The classic trail rule for riding in the rain is to roll directly through the middle of standing water, rather than around it, to avoid widening the trail. Some ecosystems are more fragile than others and, depending on the soil and plant life where you ride, those wide spots surrounding puddles might become permanent.
Apart from puddles, riding in clay-based soil can leave tire-wide ruts in the trail that set in like cat paw prints in concrete once the soil dries, destroying any work your local trail builders did to smooth the tread. In this case, trails are often closed during wet weather, and sometimes for up to 72 hours following rainfall.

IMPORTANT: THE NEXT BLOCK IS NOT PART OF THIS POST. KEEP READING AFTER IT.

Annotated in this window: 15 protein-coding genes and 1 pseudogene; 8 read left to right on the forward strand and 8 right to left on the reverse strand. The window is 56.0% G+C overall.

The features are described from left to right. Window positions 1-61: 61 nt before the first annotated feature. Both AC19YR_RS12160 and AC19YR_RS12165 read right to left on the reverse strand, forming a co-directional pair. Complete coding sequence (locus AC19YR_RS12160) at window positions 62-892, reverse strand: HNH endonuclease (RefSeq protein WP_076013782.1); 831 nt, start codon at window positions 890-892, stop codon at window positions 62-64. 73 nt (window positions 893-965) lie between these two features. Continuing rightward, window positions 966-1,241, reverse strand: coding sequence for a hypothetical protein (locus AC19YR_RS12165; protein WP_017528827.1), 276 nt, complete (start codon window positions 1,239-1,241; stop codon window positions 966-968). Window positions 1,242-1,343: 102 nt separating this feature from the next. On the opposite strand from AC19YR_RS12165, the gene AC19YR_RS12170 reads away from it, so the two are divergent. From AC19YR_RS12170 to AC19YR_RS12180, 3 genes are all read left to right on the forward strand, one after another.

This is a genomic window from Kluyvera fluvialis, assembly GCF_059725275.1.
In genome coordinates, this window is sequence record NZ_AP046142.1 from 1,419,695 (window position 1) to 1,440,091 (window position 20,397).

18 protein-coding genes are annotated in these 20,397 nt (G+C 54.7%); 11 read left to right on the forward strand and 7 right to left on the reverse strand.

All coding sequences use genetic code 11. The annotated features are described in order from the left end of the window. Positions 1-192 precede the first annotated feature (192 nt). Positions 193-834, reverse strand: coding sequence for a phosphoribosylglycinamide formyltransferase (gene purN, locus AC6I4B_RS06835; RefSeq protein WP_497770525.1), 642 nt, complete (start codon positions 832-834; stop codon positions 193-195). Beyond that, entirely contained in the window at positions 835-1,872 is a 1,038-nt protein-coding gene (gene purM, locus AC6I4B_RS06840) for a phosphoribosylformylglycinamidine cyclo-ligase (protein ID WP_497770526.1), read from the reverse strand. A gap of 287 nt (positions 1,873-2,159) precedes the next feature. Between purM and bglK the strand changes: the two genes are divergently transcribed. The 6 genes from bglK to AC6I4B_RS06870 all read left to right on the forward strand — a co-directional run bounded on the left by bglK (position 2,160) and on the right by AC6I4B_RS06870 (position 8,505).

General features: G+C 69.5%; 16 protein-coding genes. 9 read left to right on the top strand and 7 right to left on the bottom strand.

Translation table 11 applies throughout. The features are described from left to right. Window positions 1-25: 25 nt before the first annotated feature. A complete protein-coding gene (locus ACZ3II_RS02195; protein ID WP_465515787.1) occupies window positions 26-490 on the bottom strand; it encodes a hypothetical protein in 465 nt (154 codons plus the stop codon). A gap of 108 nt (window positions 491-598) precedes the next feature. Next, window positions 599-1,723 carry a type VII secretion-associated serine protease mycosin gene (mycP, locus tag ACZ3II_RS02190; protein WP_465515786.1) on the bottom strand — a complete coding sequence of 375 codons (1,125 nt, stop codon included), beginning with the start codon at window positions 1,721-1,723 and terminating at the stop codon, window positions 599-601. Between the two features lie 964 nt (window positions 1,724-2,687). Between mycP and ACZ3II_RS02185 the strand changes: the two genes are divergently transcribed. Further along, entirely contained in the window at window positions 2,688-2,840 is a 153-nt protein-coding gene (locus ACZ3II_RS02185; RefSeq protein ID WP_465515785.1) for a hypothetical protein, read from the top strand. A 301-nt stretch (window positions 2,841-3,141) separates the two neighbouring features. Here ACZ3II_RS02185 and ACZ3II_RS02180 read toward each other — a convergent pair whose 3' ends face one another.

In places like Scotland, Ireland, western Oregon, western Washington state, and numerous other rainbow capitals, riding in rain is the only option. Trail builders in soggy environments have to know a lot about drainage and bridge building. Having lived in Portland, Oregon, I can say that being soaked and muddy on every ride grew old, while it also forced me to learn valuable wet weather riding and bearing replacing skills.